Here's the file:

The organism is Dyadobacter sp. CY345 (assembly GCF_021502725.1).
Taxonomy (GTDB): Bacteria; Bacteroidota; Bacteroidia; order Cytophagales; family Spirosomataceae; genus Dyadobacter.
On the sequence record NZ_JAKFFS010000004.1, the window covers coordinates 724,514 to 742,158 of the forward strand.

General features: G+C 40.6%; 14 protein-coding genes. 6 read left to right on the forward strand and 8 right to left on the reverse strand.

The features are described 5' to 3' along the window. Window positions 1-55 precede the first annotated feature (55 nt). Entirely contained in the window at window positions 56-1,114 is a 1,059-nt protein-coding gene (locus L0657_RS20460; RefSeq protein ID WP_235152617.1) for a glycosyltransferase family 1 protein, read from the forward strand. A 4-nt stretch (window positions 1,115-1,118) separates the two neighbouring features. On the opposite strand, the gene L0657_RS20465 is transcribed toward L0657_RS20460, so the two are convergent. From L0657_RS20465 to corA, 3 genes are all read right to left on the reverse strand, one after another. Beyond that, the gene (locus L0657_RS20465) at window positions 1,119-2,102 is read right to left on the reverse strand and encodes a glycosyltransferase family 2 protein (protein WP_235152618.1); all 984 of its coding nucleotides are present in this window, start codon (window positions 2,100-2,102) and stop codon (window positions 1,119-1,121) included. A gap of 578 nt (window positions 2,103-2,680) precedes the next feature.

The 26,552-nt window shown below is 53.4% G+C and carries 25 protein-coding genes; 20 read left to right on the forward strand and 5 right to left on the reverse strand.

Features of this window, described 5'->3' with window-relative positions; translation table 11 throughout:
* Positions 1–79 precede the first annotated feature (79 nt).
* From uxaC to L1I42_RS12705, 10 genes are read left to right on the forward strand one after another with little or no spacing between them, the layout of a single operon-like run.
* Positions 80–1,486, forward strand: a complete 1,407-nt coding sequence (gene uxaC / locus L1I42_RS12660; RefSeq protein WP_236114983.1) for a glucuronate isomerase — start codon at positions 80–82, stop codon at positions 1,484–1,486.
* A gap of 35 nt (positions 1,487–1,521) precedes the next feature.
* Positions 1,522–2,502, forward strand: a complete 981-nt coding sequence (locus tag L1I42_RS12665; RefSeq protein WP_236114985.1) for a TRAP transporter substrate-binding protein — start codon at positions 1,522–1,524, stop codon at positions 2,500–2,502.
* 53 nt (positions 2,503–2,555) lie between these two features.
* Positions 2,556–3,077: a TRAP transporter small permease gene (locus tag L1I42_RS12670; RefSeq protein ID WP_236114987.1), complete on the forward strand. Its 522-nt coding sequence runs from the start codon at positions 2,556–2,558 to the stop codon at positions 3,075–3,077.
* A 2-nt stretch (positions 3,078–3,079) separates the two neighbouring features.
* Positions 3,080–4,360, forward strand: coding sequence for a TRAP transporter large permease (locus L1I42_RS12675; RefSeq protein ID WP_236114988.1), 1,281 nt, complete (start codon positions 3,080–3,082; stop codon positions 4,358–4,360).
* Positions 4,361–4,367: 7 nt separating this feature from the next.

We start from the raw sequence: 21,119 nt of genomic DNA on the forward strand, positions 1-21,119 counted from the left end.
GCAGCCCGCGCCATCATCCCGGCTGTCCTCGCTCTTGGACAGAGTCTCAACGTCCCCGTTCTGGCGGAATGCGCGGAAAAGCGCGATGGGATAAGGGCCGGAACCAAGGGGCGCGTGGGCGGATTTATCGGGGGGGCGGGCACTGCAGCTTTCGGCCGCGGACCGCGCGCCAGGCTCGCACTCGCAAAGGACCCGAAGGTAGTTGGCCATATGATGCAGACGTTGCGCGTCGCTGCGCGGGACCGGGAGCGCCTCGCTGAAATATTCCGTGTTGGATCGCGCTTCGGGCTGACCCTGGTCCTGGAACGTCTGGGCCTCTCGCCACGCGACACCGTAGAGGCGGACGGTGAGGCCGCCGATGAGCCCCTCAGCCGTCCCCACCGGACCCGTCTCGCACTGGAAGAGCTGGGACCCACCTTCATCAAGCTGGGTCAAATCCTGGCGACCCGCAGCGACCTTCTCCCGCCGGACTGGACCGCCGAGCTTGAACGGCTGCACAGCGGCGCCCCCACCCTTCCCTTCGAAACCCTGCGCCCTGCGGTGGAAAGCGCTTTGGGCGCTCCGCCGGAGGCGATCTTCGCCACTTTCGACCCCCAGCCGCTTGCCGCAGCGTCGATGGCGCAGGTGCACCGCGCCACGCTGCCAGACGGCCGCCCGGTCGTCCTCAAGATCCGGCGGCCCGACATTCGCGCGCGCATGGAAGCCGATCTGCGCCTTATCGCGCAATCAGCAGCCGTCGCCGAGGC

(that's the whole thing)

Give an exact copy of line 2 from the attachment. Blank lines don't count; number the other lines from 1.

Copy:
Taxonomy (GTDB): Bacteria; Bacteroidota; Bacteroidia; order Cytophagales; family Spirosomataceae; genus Dyadobacter.